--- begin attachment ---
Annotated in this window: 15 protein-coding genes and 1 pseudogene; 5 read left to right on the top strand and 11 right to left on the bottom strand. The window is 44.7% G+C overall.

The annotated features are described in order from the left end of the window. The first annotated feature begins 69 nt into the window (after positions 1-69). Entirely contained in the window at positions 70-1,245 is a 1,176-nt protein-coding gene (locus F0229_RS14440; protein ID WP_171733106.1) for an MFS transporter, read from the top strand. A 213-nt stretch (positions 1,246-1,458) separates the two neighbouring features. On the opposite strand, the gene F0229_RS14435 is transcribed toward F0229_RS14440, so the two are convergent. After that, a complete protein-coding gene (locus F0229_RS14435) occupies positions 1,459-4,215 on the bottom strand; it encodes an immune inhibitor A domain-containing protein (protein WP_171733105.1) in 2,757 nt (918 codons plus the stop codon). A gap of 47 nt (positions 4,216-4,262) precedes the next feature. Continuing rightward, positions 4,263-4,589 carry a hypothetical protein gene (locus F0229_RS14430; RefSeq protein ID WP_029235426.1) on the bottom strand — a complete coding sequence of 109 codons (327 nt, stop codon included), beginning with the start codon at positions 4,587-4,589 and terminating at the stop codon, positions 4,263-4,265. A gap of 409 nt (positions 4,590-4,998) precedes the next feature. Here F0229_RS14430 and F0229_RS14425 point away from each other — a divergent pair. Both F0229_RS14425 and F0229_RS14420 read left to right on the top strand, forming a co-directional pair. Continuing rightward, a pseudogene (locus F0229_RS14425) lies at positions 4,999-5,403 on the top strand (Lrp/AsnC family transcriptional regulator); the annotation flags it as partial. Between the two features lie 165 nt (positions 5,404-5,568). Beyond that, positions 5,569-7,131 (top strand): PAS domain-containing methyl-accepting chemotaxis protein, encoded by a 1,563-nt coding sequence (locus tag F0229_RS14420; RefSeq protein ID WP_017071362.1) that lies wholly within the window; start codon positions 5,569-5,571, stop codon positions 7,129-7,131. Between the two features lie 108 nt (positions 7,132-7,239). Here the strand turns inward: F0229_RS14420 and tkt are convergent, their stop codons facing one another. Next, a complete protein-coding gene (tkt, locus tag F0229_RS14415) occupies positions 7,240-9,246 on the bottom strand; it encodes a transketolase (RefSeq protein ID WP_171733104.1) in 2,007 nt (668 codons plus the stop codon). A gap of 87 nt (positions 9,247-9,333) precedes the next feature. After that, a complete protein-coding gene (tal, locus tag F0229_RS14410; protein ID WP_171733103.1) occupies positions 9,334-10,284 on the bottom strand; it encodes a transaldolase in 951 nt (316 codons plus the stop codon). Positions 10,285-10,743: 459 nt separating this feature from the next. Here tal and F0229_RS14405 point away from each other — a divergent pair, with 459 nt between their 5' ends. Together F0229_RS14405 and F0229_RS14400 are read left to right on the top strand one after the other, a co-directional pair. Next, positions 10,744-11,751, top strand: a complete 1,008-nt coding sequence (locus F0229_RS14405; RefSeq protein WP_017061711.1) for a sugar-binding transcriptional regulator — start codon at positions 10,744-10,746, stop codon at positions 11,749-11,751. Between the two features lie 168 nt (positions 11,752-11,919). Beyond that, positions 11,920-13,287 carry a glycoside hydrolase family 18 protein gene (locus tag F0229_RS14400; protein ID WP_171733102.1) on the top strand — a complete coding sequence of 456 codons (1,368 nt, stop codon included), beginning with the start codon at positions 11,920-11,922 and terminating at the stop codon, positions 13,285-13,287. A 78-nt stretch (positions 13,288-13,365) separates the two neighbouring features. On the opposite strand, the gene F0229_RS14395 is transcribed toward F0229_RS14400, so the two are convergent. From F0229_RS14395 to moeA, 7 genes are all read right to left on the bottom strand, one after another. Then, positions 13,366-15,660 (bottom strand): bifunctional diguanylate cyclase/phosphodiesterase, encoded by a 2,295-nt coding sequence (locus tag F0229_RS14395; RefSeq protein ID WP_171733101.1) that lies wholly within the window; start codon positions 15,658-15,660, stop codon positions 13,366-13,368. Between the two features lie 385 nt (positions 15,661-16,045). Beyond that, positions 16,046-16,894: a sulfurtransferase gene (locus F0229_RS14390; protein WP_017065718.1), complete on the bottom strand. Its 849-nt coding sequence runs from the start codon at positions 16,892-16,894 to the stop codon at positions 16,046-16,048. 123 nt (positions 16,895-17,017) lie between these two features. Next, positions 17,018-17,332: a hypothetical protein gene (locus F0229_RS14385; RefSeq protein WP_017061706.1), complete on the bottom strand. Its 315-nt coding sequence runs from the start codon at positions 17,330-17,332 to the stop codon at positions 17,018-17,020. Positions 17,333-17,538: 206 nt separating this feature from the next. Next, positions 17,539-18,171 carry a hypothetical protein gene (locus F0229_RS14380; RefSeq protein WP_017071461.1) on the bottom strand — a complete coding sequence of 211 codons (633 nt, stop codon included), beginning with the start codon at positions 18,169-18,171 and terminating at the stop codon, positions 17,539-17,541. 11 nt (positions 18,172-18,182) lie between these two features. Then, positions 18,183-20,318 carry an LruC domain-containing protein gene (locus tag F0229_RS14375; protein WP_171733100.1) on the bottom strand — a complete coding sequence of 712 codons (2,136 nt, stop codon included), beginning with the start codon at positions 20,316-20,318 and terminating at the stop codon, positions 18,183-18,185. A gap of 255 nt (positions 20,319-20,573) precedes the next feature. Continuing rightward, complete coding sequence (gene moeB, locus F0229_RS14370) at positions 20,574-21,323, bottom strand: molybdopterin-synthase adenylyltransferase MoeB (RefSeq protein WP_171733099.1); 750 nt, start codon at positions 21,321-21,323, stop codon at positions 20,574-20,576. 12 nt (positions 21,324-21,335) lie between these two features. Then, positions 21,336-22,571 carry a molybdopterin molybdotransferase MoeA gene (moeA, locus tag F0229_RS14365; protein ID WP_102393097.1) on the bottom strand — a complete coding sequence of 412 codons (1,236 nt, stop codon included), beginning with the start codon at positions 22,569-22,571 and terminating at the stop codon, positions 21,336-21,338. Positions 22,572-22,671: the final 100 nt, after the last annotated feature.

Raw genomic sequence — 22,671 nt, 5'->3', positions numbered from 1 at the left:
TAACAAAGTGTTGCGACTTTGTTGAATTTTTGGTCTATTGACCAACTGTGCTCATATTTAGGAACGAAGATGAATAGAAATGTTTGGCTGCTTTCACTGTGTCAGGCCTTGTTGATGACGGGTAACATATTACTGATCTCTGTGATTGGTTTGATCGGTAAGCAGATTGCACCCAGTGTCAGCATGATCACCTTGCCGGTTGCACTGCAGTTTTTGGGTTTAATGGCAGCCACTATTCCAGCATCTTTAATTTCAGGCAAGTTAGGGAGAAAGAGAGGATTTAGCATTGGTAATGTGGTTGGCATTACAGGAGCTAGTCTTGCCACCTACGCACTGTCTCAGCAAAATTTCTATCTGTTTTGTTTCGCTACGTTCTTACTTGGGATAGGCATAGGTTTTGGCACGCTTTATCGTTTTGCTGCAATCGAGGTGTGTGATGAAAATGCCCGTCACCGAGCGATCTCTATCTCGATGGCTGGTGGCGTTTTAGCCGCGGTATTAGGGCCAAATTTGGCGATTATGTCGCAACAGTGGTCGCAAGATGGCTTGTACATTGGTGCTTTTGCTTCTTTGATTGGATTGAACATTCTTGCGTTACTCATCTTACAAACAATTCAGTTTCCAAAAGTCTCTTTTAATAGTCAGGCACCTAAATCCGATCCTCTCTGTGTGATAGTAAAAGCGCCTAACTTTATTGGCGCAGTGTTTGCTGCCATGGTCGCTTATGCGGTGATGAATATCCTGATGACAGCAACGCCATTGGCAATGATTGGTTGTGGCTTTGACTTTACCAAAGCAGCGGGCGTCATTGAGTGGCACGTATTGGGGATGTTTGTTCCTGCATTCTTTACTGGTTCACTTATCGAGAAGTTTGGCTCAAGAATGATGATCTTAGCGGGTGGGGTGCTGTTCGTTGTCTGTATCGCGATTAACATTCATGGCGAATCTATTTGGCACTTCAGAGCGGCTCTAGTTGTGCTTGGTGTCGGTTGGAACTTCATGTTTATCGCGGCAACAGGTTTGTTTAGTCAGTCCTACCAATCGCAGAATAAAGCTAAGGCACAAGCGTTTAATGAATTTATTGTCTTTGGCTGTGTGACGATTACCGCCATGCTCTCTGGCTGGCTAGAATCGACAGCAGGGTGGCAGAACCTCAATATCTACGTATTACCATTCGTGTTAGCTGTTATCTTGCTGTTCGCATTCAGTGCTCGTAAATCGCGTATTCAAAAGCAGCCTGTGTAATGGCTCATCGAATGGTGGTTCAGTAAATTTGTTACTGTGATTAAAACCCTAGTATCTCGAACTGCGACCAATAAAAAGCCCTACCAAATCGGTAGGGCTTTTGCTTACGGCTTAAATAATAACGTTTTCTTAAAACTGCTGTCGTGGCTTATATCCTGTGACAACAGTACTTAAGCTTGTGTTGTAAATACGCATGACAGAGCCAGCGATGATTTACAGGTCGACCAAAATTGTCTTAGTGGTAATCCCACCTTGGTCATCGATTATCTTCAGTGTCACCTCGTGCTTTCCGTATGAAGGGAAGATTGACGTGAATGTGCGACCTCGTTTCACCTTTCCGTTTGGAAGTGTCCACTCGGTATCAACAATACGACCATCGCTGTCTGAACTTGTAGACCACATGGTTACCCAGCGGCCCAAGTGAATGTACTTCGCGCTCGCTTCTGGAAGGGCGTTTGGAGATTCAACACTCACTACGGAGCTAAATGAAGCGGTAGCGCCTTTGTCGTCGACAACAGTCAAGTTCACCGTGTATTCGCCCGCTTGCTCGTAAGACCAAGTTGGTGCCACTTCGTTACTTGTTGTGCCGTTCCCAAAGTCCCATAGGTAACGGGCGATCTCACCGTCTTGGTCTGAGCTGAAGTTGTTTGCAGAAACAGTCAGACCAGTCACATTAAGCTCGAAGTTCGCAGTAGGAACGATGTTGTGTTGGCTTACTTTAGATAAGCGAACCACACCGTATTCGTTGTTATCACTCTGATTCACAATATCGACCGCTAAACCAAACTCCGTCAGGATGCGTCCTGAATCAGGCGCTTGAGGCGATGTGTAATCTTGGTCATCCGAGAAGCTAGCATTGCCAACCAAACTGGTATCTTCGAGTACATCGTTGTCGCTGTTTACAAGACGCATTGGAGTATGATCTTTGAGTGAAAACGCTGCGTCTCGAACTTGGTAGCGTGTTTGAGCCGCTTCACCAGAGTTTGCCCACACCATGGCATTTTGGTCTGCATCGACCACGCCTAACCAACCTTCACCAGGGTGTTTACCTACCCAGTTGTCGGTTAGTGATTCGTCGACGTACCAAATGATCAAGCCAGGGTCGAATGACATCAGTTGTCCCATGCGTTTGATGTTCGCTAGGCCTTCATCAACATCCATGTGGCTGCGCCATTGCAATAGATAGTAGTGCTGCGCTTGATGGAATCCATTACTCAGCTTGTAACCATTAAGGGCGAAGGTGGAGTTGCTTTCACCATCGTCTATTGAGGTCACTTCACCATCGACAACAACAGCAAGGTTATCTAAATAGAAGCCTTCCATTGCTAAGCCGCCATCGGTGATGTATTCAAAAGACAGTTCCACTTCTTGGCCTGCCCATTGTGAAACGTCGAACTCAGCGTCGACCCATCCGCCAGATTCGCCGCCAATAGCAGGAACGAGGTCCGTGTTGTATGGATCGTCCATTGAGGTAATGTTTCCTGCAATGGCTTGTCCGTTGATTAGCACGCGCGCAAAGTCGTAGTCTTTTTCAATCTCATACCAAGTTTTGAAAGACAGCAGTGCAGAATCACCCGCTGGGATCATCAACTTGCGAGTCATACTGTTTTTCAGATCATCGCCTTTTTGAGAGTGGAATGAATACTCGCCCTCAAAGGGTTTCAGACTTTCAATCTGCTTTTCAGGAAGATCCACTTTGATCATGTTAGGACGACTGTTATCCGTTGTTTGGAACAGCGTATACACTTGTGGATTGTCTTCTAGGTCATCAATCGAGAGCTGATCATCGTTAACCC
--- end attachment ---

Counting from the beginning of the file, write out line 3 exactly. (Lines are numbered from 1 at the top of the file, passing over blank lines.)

Raw genomic sequence — 22,671 nt, 5'->3', positions numbered from 1 at the left: